The only "meaningful" test is a complete sequencing, King said, saying that some, not all, home test kits are "incomplete". That said, home testing kits that do offer complete sequencing can be good options for women who want to learn whether they have a mutation in BRCA1 or BRCA2, she said.
A complete medical genetic test only needs to be carried out once in the life of a woman, because her inherited DNA does not change and "of course a woman can refuse to test or refuse at once and change her mind later on", said they.
Nowadays the technology is adequate and the costs – including the extra costs for counseling – are "very low" and "much less than most medical tests," she said.
"Primary doctors do not have to become genomics specialists themselves," King said. "For women who learn that they have mutable mutations in BRCA1 or BRCA2, primary physicians can do what they do best: appropriate medical follow-up of their patients."
King stated that "half of the women with BRCA1 and BRCA2 mutations have no idea that they are carrying such mutations, there are so many women in the dark because they inherit the mutation of an" unaffected father ", so in general" there's no family history to trigger anxiety, "she said.
The original guidelines for the genetic testing of breast cancer patients were established about 20 years ago by the National Comprehensive Cancer Network, a non-profit organization of 28 cancer centers dedicated to improving patient care. At that time, genetic tests focused exclusively on BRCA1 and BRCA2 mutations and were both difficult and costly.
For more than two decades, additional "large" and "small" gene mutations related to breast cancer have become known. At the same time, genetic tests have become more sophisticated and much less expensive.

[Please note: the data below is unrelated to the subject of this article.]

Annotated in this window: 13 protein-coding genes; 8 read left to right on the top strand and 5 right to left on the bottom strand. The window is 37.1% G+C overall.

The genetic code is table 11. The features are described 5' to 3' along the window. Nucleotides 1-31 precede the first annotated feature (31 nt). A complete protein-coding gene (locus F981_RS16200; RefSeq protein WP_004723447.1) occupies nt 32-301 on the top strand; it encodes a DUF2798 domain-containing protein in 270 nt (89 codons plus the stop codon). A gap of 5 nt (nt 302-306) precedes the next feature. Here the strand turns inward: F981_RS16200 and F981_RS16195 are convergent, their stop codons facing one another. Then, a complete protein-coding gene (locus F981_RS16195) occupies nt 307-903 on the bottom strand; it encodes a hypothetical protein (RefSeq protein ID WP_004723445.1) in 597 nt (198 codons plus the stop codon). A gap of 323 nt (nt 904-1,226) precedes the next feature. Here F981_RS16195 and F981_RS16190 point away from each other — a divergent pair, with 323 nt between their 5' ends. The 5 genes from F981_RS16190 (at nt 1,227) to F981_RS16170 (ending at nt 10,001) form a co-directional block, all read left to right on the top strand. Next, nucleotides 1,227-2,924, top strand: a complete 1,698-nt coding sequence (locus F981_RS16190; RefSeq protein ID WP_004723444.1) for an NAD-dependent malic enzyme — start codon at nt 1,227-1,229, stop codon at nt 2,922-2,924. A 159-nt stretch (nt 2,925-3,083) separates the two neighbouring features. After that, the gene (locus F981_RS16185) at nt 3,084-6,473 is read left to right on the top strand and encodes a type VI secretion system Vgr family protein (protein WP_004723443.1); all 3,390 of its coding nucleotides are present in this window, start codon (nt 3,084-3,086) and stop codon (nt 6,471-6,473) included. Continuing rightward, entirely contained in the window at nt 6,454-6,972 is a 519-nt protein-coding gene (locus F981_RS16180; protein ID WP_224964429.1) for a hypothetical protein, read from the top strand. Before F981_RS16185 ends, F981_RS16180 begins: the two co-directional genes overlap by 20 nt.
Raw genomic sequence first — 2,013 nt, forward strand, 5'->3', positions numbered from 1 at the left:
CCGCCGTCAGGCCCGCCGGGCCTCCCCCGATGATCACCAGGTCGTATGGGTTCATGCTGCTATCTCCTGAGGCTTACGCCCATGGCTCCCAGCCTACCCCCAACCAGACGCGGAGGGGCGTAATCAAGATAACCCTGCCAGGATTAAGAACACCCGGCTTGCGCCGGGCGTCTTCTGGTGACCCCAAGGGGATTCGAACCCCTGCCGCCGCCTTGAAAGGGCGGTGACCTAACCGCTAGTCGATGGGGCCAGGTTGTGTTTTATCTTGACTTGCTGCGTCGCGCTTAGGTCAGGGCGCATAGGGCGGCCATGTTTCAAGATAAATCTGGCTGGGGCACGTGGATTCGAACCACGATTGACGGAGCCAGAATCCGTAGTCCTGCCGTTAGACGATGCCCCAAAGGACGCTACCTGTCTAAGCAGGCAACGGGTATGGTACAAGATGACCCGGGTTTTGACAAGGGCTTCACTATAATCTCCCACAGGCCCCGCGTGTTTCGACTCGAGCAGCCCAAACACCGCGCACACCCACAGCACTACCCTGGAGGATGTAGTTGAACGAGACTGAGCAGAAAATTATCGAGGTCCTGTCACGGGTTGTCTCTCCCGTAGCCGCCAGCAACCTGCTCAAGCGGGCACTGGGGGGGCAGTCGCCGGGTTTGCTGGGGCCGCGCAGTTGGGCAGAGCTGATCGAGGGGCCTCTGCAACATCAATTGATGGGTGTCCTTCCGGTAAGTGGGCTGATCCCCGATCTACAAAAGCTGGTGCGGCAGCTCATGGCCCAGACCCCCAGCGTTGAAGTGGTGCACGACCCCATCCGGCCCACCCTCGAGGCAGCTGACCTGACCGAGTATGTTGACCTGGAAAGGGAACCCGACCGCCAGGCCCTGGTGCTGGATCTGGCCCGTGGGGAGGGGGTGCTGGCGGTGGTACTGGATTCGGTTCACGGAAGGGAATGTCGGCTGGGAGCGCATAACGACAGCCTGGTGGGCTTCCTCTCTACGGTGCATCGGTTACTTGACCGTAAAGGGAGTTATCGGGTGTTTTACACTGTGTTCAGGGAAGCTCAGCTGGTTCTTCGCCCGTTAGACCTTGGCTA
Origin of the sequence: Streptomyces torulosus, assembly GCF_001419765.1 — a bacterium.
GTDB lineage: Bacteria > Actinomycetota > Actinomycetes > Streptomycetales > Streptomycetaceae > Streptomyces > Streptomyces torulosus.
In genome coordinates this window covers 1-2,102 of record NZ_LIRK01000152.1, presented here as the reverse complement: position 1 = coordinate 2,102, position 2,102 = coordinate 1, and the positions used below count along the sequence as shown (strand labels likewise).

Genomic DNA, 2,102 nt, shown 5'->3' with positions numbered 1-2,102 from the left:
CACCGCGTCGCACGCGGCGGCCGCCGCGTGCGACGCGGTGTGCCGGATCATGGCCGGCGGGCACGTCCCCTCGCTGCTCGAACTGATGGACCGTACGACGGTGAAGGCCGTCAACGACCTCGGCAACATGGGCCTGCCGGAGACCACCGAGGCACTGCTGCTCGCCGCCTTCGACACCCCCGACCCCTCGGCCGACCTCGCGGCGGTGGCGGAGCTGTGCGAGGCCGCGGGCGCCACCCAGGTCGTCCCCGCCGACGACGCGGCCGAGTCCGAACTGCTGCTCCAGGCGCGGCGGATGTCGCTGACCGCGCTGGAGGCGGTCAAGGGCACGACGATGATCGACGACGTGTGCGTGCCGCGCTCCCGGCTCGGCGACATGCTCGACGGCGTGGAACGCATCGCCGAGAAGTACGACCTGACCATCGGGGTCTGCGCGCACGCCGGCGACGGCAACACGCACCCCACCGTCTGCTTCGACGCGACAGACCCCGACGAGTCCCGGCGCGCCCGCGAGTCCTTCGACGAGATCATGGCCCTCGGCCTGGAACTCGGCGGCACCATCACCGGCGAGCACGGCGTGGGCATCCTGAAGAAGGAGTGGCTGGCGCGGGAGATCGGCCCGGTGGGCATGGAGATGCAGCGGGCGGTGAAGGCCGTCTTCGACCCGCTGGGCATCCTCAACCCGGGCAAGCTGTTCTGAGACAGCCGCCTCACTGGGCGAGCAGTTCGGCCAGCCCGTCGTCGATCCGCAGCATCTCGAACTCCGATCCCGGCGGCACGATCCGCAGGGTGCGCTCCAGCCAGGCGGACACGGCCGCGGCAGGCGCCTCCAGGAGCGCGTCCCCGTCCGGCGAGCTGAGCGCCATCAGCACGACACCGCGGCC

The guidelines of the Cancer Network for who should be tested and who should not have evolved, but not everyone is satisfied. For example, the American Society of Breast Surgeons has published its own new guidelines last week that recommend testing genes for all patients with breast cancer. The company based its new advice on the latest research, including a study that found that the existing guidelines lack as many patients with hereditary forms of cancer as they find.
Dr. Peter Beitsch, a cancer surgeon and co-founder of the TME Breast Care Network, a non-profit organization aimed at promoting the treatment of breast cancer patients, said that the reality is that genetic testing "becomes ubiquitous and recommendations such as these are outdated" as soon as they are published because they are based on "research from the past, which is collected in the past and this field is evolving rapidly".
The new recommendations are also confusing, said Beitsch, who was not involved in the process. Before a woman is screened for an increased risk of BRCA mutation, a physician must determine if she is at an increased risk of having a BRCA mutation, he said, and this is a "Catch-22."
Nevertheless, he agrees with the task force that more research is needed in the field of genetic testing. "The tsunami of genetic testing is coming, let us prepare ourselves so that we can deal with them in the best possible way."
Mangione stressed that the new Task Force recommendation instructs GPs in primary health care to "assess the family and personal history of women" and that it "is based on an assessment of all available high-quality evidence in relation to the advantages and disadvantages of BRCA tests. " She added that genetic counseling and testing for BRCA mutations is recommended for some women because they are likely to be beneficial, but they are not for everyone & # 39; and concluded that women had to talk to their doctors to find out what assessments are right for them. "
King believes that "the order for BRCA1 and BRCA2 will eventually be offered to all women, but it is a shame that the lives of women will be lost in the meantime."
During the months-long comment period, both the general public and organizations and scientists can criticize the new draft recommendation of the Task Force.